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The wedge-shaped area between the Temple of Vesta and the Temple of Antonius Pius and Faustina marks the site of the Regia, thought by the Romans to have been the residence of their early kings, beginning with the second, Numa Pompilius (Plutarch, Life, XIV.1), who donated it to the Pontifex Maximus, the chief priest and the administrative and spiritual superior of the Vestal Virgins. The Regia was considered a sacred space and, although the seat of authority, was not where the pontiff lived. That house was the domus publica, which originally was part of the House of the Vestals until Augustus assumed the office in 12 BC and moved the official residence to the Palatine. Caesar lived in the domus publica for almost twenty years, when he assumed the office of Pontifex Maximus in 62 BC (which allowed him to move from his unfashionable quarters in the Subura). That year, the festival of the Bona Dea was celebrated and it was where Publius Clodius Pulcher, disguised as a woman, was caught trying to seduce Caesar's wife. The Regia also was where records and documents were kept, the annals and calendar, and where the college of pontiffs assembled.
The curious trapezoidal shape was an attempt to maintain the building's east-west orientation and still fit behind the Temple of Divine Julius. The name, itself, suggests an ancient connection with the kings of Rome and, in honor of its antiquity, subsequent rebuilding conformed to the original design. There were restorations in 210 BC and 148 BC, and by Cnaeus Domitius Calvinus in 36 BC from the spoils of his victory in Spain that year (Dio, XLVIII.42.4-6). It may have been then that Calvinus decorated the outside walls with lists of the consuls and triumphators from Romulus to Augustus (fasti consulares et triumphales) that were found nearby and now are in the Palazzo dei Conservatori. Splendidly adorned, including statues borrowed from Caesar which, when they were not returned, were offered instead as votive offerings, the thick marble walls possibly protected against the fires of AD 64 and AD 191. The House of the Vestals was destroyed in the fire of Nero (Tacitus, Annals, XV.41, which also says that the Regia was lost). When the Atrium Vestae was rebuilt, its cardinal alignment with the Temple of Vesta and the Regia was disregarded.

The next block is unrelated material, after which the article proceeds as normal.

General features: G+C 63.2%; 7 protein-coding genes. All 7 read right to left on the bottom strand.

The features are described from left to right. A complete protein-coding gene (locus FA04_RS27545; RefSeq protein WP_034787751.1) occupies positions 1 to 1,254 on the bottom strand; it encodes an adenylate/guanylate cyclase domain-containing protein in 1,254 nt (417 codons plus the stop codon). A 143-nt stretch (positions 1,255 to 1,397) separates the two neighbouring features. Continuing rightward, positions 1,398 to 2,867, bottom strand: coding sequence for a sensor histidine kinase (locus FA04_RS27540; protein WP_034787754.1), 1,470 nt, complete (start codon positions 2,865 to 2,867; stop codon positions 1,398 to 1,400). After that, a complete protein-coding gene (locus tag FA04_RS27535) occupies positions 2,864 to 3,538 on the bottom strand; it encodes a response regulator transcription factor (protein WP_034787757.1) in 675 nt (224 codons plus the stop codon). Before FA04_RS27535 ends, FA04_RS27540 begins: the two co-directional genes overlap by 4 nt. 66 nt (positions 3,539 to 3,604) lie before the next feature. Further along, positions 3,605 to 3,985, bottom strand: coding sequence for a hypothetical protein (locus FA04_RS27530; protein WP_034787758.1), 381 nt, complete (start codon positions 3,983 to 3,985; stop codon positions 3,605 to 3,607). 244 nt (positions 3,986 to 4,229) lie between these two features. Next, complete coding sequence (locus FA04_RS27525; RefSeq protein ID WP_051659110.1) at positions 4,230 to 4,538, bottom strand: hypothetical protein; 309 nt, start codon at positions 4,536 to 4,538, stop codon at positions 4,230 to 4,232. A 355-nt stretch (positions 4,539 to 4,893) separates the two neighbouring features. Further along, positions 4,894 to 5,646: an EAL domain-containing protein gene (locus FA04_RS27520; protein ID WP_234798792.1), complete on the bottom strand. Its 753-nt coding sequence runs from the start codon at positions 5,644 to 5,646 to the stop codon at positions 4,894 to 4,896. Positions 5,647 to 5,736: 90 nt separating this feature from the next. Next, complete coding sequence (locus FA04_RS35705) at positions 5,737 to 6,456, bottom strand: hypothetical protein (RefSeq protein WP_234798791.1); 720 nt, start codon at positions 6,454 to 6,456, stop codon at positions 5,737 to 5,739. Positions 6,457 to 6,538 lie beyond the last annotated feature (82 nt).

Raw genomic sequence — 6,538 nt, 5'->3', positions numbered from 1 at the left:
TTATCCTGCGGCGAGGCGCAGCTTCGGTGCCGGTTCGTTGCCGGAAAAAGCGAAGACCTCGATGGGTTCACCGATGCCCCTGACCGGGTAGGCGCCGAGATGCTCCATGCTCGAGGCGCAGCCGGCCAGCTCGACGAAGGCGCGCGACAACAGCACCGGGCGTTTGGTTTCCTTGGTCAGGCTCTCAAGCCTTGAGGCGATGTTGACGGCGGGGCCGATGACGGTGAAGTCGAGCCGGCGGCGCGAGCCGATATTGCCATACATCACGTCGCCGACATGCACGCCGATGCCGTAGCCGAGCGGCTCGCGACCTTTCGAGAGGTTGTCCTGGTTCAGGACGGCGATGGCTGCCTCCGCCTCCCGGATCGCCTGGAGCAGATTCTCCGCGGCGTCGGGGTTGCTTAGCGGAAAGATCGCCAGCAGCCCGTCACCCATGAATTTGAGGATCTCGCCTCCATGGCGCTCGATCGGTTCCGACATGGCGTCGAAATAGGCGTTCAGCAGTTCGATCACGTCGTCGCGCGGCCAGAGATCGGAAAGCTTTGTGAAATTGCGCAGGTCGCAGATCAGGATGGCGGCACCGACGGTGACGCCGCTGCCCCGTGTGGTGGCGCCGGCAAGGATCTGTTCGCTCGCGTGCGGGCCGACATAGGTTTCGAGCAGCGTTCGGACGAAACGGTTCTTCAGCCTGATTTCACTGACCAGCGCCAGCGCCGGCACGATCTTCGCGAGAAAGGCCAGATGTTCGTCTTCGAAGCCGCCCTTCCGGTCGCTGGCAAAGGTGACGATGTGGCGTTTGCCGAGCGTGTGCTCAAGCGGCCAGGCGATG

The Regia had three rooms, the largest a shrine to Mars, who both was a god of agriculture as well as war. Here were held hia shield, said to have fallen from heaven (Plutarch, Life of Numa, XIII.1ff), and the spears, which were clashed together before a campaign began and the god roused by the cry Mars vigila, "Mars awake!" (Servius, Commentary on the Aeneid of Virgil, VIII.3.1). These sacred weapons, removed to the domus publica where Caesar resided after being elected Pontiff, were said to have "made a great noise at night," portending his assassination the next day (Dio, XLIV.17.2). A shrine to Ops Consiva (from conserere, "to sow"), the consort of Saturn and goddess of plenty, was so sacred that only the Pontifex Maximus and Vestal Virgins were allowed to enter (Varro, De Lingua Latina, VI.3). Here, on August 25, her annual harvest festival and the storage of crops were celebrated. Between the chapels, a vestibule opened onto a courtyard, where two sacred bay trees grew.
A remnant of the monarchy was the role of the rex sacrorum, who as "king of sacred rites" oversaw religious observances traditionally performed by the king. And yet, "lest he should become king in anything more than name, and so threaten that liberty which was their first care, his office was made subordinate to the Pontifex Maximus" (Livy, II.2.1; also Dionysius of Halicarnassus, IV.74.4; V.1.4).